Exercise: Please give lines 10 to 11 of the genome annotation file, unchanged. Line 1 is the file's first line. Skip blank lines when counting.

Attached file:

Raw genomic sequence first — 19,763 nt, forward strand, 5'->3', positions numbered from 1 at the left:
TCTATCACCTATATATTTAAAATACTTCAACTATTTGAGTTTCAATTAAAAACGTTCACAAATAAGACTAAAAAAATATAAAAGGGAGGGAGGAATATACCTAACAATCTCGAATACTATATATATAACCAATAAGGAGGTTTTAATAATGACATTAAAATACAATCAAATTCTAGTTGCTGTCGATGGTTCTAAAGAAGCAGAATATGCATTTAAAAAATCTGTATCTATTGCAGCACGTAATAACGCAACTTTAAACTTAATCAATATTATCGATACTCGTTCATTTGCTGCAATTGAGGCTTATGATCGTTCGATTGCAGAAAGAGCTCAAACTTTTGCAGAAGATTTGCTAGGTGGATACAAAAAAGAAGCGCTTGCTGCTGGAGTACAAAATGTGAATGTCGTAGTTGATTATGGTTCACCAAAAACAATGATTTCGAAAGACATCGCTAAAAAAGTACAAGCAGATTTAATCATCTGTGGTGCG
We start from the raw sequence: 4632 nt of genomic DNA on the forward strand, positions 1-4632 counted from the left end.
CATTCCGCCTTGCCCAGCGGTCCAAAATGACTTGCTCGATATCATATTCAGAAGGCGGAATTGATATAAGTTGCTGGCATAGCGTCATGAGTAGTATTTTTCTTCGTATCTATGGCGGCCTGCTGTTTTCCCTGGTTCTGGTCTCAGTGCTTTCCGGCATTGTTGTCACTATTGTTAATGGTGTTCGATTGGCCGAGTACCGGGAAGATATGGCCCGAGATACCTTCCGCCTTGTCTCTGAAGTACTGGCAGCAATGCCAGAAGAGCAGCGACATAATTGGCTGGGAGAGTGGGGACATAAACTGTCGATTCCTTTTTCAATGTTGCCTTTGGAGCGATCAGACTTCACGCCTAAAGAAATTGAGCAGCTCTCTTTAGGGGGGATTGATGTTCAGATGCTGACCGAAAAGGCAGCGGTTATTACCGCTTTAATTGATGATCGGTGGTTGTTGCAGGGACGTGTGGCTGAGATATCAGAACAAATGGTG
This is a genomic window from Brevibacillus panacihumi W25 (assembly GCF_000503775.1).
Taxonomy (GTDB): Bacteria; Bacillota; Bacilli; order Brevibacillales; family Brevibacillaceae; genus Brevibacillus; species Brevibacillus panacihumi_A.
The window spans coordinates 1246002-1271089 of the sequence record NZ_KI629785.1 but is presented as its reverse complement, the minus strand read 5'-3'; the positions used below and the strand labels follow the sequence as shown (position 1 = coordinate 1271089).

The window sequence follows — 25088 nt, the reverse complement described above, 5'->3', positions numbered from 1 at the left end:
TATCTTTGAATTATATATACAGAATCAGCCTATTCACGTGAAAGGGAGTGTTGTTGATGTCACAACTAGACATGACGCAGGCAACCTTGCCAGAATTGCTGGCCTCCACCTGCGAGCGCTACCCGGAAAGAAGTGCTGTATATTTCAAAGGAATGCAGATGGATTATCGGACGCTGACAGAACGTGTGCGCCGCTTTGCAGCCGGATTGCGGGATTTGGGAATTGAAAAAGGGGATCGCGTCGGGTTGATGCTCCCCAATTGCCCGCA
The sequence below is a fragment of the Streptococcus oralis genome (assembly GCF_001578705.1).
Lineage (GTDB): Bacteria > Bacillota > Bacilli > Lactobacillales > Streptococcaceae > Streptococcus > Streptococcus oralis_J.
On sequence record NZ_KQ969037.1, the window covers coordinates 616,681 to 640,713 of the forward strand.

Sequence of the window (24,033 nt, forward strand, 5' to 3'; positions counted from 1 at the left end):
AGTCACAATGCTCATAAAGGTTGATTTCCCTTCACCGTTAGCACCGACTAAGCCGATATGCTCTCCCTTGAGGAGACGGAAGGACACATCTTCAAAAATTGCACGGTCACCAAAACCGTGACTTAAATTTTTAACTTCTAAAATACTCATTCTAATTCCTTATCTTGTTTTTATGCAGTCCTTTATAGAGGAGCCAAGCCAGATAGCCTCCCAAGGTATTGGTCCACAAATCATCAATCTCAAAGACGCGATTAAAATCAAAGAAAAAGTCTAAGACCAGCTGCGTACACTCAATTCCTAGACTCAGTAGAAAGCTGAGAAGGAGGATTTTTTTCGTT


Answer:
The sequence below is a fragment of the Streptococcus oralis genome (assembly GCF_001578705.1).
Lineage (GTDB): Bacteria > Bacillota > Bacilli > Lactobacillales > Streptococcaceae > Streptococcus > Streptococcus oralis_J.